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House, Senate GOP incumbents survive Tuesday primaries

Trump and his rivals remain at odds, and some GOP forces are trying to figure out a way to block Trump's nomination

House and Senate Republicans worried about the effects of a possible Donald Trump nomination on down-ballot races may have found a glimmer of hope on Super Tuesday.

Though anti-establishment sentiment helped propel Trump to victories in seven states Tuesday night, that same dynamic did not seem to affect House and Senate incumbents, whom succeeded in fighting off primary challengers in all the major races.

On the Senate level, Alabama Sen. Richard Shelby managed to avoid a runoff in a five-way Republican primary to hold onto his seat. With all ballots counted, Shelby won with 65 percent of the vote--well above the 50-percent threshold necessary to win the primary outright.

Shelby's strongest challenger, former Marine Jonathan McConnell, received 28 percent of the vote. McConnell had worked to tie himself with Trump, campaigning last weekend adjacent to Trump's rally in Madison, Ala in the hopes of winning over his supporters.

Still, it appears that many of the state's GOP voters who backed Trump in the presidential primary --Trump won the state with 43 percent of the vote -- supported Shelby over his challengers. ("There's not a problem with Shelby," one Trump voter, Johnny Wisdom, told the Montgomery Advertiser.) And fellow Alabama Sen. Jeff Sessions, who endorsed Trump shortly before the primary, also backed Shelby.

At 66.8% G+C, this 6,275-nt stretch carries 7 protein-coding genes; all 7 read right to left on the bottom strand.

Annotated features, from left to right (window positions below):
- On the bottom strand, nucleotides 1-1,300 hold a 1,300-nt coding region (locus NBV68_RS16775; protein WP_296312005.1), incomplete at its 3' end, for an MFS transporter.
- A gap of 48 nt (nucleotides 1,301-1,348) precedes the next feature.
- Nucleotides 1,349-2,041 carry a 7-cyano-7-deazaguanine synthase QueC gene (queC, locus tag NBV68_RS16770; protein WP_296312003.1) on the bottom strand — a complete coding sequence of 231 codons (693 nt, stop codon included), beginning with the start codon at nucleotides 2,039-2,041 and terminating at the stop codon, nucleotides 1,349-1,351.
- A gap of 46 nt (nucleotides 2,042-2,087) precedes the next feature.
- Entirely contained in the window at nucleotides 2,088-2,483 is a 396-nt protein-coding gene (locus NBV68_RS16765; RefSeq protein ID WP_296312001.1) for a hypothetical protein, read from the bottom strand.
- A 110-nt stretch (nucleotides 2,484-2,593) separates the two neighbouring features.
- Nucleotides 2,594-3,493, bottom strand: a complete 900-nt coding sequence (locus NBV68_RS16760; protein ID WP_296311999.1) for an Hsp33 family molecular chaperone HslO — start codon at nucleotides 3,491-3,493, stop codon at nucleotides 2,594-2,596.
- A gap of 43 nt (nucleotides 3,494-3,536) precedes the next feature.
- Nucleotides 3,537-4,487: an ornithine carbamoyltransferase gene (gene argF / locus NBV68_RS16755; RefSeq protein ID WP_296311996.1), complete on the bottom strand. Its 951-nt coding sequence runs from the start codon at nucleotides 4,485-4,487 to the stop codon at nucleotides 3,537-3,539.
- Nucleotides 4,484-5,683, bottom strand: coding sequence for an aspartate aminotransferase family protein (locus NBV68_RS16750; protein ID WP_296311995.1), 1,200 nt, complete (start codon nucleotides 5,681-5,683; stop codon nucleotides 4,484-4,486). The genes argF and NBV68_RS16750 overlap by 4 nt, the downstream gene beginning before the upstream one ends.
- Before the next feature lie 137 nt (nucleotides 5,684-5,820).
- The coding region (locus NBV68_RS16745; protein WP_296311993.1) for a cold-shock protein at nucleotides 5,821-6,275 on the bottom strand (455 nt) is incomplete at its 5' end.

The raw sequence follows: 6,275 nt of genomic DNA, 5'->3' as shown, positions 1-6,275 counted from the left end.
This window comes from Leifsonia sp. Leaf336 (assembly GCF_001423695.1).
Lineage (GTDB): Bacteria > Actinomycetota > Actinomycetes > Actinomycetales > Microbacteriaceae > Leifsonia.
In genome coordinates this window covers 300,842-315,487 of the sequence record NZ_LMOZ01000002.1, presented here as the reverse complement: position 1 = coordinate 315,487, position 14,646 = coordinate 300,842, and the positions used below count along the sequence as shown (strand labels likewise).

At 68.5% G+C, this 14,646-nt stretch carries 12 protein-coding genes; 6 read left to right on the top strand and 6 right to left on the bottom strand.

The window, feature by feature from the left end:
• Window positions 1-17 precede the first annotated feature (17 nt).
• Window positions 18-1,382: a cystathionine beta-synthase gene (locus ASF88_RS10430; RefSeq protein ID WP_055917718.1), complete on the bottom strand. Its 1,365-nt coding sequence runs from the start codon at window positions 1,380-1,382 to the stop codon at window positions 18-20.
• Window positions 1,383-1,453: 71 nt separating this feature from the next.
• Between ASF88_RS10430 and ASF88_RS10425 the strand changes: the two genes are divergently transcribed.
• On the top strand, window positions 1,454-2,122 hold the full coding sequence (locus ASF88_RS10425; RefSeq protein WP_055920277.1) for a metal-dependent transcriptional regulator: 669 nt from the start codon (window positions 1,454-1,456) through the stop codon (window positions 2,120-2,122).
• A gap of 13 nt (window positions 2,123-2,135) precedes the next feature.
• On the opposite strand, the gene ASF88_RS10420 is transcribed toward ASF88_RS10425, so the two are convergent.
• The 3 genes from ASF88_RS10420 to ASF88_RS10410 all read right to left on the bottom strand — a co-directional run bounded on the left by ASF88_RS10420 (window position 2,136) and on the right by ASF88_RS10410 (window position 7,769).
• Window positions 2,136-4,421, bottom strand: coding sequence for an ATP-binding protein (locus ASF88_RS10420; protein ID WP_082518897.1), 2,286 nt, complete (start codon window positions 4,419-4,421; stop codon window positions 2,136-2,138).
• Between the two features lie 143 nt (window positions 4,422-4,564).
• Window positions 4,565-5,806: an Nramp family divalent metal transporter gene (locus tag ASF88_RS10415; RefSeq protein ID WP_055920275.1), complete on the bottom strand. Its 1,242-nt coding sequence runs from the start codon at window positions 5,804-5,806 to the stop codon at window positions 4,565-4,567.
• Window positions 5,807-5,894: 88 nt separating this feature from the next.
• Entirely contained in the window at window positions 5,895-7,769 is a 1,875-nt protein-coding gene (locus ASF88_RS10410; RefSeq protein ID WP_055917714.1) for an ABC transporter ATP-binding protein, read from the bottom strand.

Another incumbent victory was Texas Rep. Pete Sessions, who faced a competitive primary challenge from businessman Russ Ramsland but avoided a runoff Tuesday night.

After the rise of the tea party led to a series of tough intra-party battles that ousted incumbent senators and congressmen in 2010 and 2012, some Republicans worried Trump would have a similar effect in 2016 and make previously noncompetitive GOP primaries more heated. If Tuesday's results are any indication, that scenario now seems less likely.

Other GOP incumbents who won competitive primaries were Alabama Rep. Martha Roby, who won her primary with 66 percent of the vote; Alabama Rep. Bradley Byrne, who won his with 60 percent; and Texas Rep. Kevin Brady, who narrowly avoided a runoff by garnering 53 percent of the vote in his district.